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Do you use interface as a tagging system for the code, or you have a better way to remember which object does what?

how do you keep in mind a complex system, after the use of the abstraction.

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Can you give an example what you mean by tagging with interface or remember which object does what? I know the serializable interface in java and c# that does not have any method in it but is used to tell the serializer that this class can beserialized. java (@AttributeClassName) and c# [AttributeClassName] also have attributes. –  k3b May 15 '12 at 14:34
    
serializeable is the best example. other examples are based on other empty interfaces that you "implement" just for the sake of saying, yea, this object is. –  Display Name May 16 '12 at 12:35
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closed as not constructive by Oded, gnat, ChrisF May 15 '12 at 16:38

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2 Answers

up vote 7 down vote accepted
  • an intuitive package structure
  • carefully chosen names
  • a comment describing the object's role at the beginning of the class
  • a small document describing the "big picture"

Every mind has its limits, we cannot keep in mind large amount of complexities. I would even say that our job, as programmers, is to maintain complexity under control, and there is no silver bullet for this.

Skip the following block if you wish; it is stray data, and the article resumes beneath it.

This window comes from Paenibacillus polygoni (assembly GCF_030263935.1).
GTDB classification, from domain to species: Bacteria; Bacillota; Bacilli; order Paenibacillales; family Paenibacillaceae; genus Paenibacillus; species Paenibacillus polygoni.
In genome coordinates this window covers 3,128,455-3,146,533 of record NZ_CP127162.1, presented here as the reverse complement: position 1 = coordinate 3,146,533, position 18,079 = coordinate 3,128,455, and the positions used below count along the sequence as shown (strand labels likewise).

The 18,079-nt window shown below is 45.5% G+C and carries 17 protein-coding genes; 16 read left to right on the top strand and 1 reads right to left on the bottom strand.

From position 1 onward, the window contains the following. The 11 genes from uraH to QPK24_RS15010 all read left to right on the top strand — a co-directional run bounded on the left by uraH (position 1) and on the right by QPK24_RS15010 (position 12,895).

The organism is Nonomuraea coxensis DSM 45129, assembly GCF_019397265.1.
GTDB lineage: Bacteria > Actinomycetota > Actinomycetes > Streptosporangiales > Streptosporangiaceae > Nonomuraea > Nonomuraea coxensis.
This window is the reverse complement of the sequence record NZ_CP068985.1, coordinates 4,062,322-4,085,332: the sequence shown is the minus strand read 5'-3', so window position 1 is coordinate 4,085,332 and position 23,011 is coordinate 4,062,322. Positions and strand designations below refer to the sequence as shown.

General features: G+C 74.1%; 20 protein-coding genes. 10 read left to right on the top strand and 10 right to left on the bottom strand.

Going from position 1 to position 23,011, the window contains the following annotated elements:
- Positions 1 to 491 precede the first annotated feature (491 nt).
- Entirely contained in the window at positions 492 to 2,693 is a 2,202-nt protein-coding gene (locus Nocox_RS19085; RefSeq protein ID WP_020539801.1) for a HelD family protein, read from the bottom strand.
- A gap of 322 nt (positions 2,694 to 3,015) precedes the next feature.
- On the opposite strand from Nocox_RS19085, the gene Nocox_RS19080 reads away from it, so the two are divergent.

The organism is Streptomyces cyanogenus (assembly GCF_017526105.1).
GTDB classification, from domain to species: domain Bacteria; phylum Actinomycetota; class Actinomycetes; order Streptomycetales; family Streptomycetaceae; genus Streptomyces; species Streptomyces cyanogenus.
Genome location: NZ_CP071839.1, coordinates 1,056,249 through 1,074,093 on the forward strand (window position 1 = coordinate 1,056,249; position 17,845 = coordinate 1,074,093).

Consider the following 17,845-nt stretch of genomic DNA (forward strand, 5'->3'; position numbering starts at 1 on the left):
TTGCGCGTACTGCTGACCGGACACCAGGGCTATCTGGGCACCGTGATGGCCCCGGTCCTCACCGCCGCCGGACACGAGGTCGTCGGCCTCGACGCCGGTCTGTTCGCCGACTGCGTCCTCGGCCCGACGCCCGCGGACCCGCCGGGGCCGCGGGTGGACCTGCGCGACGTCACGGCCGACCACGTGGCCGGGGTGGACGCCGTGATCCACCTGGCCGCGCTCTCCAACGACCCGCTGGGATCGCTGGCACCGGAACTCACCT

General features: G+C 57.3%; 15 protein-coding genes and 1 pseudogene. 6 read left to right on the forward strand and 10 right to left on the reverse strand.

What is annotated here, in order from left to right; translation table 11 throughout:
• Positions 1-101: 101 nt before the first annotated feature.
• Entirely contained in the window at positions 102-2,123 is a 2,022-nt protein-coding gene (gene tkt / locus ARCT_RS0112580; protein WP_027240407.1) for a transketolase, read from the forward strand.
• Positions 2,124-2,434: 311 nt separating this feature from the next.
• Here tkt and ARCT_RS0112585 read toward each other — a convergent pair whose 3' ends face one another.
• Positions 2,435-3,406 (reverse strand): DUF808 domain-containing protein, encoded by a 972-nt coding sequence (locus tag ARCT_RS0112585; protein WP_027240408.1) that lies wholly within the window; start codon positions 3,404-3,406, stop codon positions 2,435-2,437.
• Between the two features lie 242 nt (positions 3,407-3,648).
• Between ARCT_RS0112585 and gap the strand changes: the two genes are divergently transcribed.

The cleaner, intuitive, simpler the system is structured, the easier it is to find one's way through. This is achieved by simplifying things where it can be, by decoupling things, by choosing the right abstractions, the right tools, etc.

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This.VoteLevel++; Seriously though I try to insist on, at least, this when I work on some kind of code. Good design and documentation save bad code every time & bad design and documentation kills good code every time - IMHO –  Jamie Taylor May 15 '12 at 12:28
    
+1 for "choosing the right abstractions" –  henginy May 15 '12 at 12:47
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I only use interfaces as tags where it is idiomatic in the language/existing source. That practice is uncommon.

As for keeping a complex system in mind after abstraction... Well that's the point of abstraction isn't it? If the system is well designed/abstracted, you don't need to keep the entire thing in mind; just the part you're working on. Good names help, because then you can read cthe code rather than remember what that bad name really means. Good types help, since they have obvious purposes.

Consistency is vital. Then you don't need to remember details about the code since all of the code follows the same style and practices. It is easier to read, and you don't have to read a lot of code to work on the one part of the system because it is easy to infer what the rest of the code does (and how it does it) when the code is consistent.

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